This dashboard shows an in-depth comparison of members with diabetes and members who don’t have this condition. You can see a number of data points that come from a number of different data feeds:
These metrics come from several different benefits data feeds, including medical claims, pharmacy claims, disability claims, and possibly wellness program participation (for the BMI data). Without all of these data points in one central place, it would be much harder for the employer or advisor to get a clear picture of how their diabetic members are doing. It would be nearly impossible to see if a disease management program was actually helping these members get better over time.
While many employers rely on data from their programs to determine ROI, it’s a best practice to compare that data to other benefits data points. In the charts above, you can see that members participating (vs. those who are eligible but not participating) in a diabetes care management program aren’t doing so well. They have higher costs for medical and Rx claims, and they’re visiting the emergency room more than ever.
A savvy benefits team would look at data from this program and perhaps begin evaluating alternatives. This one isn’t showing great results for participants, and benefits data was the key to finding this insight.
This leads to another frequently asked question from self-insured employers: now that we have access to benefits data insights, what do we do with them? It’s not always easy to take action with benefits data, and sometimes employers don’t want to cut programs, reduce benefits, or jeopardize the happiness of employees. However, taking action doesn’t have to mean eliminating a program or removing a medication from your formulary.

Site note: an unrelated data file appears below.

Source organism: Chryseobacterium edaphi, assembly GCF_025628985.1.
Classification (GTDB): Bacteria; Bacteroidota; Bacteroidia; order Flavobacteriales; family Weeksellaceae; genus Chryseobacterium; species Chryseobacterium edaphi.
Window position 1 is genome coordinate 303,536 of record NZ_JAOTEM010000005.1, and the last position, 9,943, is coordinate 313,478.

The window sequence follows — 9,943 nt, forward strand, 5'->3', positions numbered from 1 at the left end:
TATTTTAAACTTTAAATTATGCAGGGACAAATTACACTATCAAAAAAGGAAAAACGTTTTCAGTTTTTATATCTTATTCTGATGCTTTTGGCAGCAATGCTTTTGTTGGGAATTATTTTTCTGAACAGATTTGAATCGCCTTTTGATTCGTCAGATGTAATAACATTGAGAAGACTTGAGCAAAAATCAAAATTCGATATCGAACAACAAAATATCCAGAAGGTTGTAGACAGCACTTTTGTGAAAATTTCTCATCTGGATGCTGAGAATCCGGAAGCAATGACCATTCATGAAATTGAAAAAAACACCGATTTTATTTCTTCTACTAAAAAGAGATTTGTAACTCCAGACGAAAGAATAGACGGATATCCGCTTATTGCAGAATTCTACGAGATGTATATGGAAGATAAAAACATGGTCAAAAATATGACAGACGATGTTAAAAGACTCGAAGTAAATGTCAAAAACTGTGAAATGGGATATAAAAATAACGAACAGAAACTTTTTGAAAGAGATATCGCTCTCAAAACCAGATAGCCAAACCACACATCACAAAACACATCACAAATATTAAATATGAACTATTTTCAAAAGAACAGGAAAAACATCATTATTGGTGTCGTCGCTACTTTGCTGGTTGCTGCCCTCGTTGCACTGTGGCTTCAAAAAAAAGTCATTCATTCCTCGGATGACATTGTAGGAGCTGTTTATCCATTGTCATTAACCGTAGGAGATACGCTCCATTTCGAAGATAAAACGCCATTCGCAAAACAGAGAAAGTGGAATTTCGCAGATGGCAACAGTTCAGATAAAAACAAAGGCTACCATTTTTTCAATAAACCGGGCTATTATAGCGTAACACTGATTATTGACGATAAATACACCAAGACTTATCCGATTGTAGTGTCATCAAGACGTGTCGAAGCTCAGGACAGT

Employers can take action with benefits data in a number of ways:
Let’s look at one example from Artemis Health customer, Portico Benefit Services. Portico is the benefits arm of the Evangelical Lutheran Church in America, and they serve more than 46,000 individuals, including rostered ministers, church workers, social-ministry employees, and their families. They noticed a few trends in their data related to mental well-being:
This data led them to two new behavioral health wellness solutions for their members.
After evaluating their efficacy using data, Portico implemented both of these programs in 2020. Artemis Health helps them track program utilization, participation, and ROI. We’ll monitor employee mental disorders, costs, and participation in these programs alongside our clients at Portico to ensure they’re delivering results.
This is just one example of how to take action with benefits data. Check out our popular ebook, “How Benefits Data Becomes Actionable,” for other examples and tips for putting your benefits data to work.
Data partnerships aren’t a “cost center” for self-insured employers. In fact, they’re the key to making the most of all your other benefits programs. They help you measure program ROI, look across your entire benefits plan, and implement employee benefits solutions that work.